PFFD – Proximal Femoral Focal Deficiency
PFFD stands for Proximal Femoral Focal Deficiency. It sounds very complicated but when you look at each word individually it is actually a very good description of the condition.
- Proximal – nearest the point of attachment or centre of the body
- Femoral – the thigh bone or femur
- Focal – a focus or starting point
- Deficiency – shorter or less than the normal amount
In other words, the end of the thigh bone closest to the hip is too short or not completely developed. In most cases, the hip joint is also not well developed.
The typical appearance is an unusually short thigh bone that is pulled upwards and turned toward the outside. The foot of the affected leg is often at the level of the opposite knee.The knee often has varying degrees of instability as well. How well the foot works generally depends on the severity of any associated leg deficiency, such as fibular-hemimelia. The condition may be one leg (unilateral) or both legs (bilateral).
Diagnosis and causes
The thigh bone is measured as part of pregnancy scans. Diagnosis at this stage will depend on the amount of shortening of the bone. In milder cases diagnosis will only be made at birth or later as the legs start to grow and the difference in length between the two legs becomes more noticeable.Steps have produced a downloadable publication, congenital-lower-limb-length-difference for parents who have been told of a possible problem with their baby’s legs.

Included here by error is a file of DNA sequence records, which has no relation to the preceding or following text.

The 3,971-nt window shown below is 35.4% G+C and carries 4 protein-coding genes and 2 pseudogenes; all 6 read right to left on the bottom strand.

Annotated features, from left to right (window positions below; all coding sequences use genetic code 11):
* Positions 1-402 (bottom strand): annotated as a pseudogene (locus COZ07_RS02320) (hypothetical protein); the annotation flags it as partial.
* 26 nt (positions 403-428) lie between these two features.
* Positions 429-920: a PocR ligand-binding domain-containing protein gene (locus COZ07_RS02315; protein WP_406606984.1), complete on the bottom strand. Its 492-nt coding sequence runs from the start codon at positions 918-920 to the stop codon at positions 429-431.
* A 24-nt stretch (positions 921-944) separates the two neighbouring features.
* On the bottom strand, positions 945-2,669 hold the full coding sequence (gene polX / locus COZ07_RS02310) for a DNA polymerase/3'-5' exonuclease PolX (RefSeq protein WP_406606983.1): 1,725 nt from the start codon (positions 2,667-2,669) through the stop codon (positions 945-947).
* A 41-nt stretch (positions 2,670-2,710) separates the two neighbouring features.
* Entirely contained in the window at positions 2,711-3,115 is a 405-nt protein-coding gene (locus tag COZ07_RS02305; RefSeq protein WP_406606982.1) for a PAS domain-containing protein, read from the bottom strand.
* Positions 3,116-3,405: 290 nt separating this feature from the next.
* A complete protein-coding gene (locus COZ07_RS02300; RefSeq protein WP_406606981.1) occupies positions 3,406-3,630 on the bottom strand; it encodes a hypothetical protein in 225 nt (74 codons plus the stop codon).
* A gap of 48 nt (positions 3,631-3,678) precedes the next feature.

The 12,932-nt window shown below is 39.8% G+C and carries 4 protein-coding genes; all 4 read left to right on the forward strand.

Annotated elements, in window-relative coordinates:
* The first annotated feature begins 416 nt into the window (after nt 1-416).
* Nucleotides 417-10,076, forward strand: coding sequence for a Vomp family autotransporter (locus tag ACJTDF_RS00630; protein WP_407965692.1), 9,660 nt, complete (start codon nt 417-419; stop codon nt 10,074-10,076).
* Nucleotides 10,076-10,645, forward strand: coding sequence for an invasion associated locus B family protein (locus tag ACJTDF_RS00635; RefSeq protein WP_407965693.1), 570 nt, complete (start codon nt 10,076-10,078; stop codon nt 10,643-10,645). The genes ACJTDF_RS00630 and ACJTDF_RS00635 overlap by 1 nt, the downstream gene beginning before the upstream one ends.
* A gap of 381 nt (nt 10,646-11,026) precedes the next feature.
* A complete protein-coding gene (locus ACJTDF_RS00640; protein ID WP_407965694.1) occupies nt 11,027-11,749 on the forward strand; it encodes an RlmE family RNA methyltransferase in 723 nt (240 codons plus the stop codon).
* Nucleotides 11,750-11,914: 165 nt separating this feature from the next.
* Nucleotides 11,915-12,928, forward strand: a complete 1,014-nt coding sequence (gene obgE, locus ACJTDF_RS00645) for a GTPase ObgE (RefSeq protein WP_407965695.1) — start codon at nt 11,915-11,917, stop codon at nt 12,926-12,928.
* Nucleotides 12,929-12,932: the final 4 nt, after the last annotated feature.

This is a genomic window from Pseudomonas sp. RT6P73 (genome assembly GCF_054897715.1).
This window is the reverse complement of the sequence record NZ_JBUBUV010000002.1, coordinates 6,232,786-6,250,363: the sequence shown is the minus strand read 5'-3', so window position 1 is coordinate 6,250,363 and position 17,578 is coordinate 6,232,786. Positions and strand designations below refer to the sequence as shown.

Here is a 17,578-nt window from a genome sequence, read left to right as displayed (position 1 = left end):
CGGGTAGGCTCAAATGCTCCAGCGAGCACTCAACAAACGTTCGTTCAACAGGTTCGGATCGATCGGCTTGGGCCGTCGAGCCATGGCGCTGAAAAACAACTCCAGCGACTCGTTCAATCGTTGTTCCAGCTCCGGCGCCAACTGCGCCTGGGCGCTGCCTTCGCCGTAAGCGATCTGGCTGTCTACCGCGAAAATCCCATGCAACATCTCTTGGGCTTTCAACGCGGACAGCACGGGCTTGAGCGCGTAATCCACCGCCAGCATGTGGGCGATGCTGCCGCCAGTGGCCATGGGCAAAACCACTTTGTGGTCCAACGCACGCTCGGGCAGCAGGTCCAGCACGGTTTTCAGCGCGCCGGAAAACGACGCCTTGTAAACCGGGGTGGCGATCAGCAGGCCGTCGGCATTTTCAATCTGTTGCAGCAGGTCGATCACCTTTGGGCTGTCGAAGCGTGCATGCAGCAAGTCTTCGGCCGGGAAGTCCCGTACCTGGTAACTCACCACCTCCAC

The causes of PFFD are unknown, but it is known that it does not run in families (not genetic). It is likely that a shoe raise (pictured right) will be used as the child grows and learns to walk prior to any surgical intervention. This will be dependant on the severity of the condition and any other problems associated with the hip or knee.
How can it be treated?
PFFD may sometimes be treated using limb lengthening techniques but often results in a deficiency that is too great, or a knee and hip that are too unstable, for limb lengthening to be successful.
The image to the left shows an Ortho fix device for lengthening the femur.
The hip will often need to be stabilised by surgery.
Where the only solution is a prosthetic extension to the leg:
• The knee can be fused in place and the foot removed to produce a stable stump so that an above-knee prosthesis can be fitted.
• Another procedure (van-nes-rotationplasty), where the knee is fused but the leg is turned to face backwards and the ankle joint is used as a knee can be used. The foot then fits into the prosthesis.
A Steps fact sheet about Preparing for an Amputation is available to Download.
Steps have produced a downloadable publication about PFFD to introduce parents to the condition and discuss possible treatments.
Proximal-Femoral-Focal-Deficiency – Congenital-Short-Femur